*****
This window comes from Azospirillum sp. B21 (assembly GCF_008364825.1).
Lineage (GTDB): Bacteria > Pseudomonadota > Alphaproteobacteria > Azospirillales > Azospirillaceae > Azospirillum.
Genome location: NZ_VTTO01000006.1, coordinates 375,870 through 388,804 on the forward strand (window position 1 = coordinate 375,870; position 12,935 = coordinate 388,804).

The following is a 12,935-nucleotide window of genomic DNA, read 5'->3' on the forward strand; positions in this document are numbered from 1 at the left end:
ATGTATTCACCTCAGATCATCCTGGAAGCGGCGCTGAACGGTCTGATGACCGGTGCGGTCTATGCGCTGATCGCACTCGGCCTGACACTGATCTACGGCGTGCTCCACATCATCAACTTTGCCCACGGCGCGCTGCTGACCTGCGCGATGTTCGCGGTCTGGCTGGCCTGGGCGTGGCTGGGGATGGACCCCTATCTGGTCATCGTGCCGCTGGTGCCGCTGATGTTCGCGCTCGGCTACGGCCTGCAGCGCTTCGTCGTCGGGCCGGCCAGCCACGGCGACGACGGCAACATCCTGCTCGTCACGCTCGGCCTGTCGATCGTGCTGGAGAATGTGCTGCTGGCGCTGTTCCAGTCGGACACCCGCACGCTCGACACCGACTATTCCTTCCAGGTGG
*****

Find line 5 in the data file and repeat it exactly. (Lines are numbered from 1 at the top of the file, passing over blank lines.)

ATGTATTCACCTCAGATCATCCTGGAAGCGGCGCTGAACGGTCTGATGACCGGTGCGGTCTATGCGCTGATCGCACTCGGCCTGACACTGATCTACGGCGTGCTCCACATCATCAACTTTGCCCACGGCGCGCTGCTGACCTGCGCGATGTTCGCGGTCTGGCTGGCCTGGGCGTGGCTGGGGATGGACCCCTATCTGGTCATCGTGCCGCTGGTGCCGCTGATGTTCGCGCTCGGCTACGGCCTGCAGCGCTTCGTCGTCGGGCCGGCCAGCCACGGCGACGACGGCAACATCCTGCTCGTCACGCTCGGCCTGTCGATCGTGCTGGAGAATGTGCTGCTGGCGCTGTTCCAGTCGGACACCCGCACGCTCGACACCGACTATTCCTTCCAGGTGG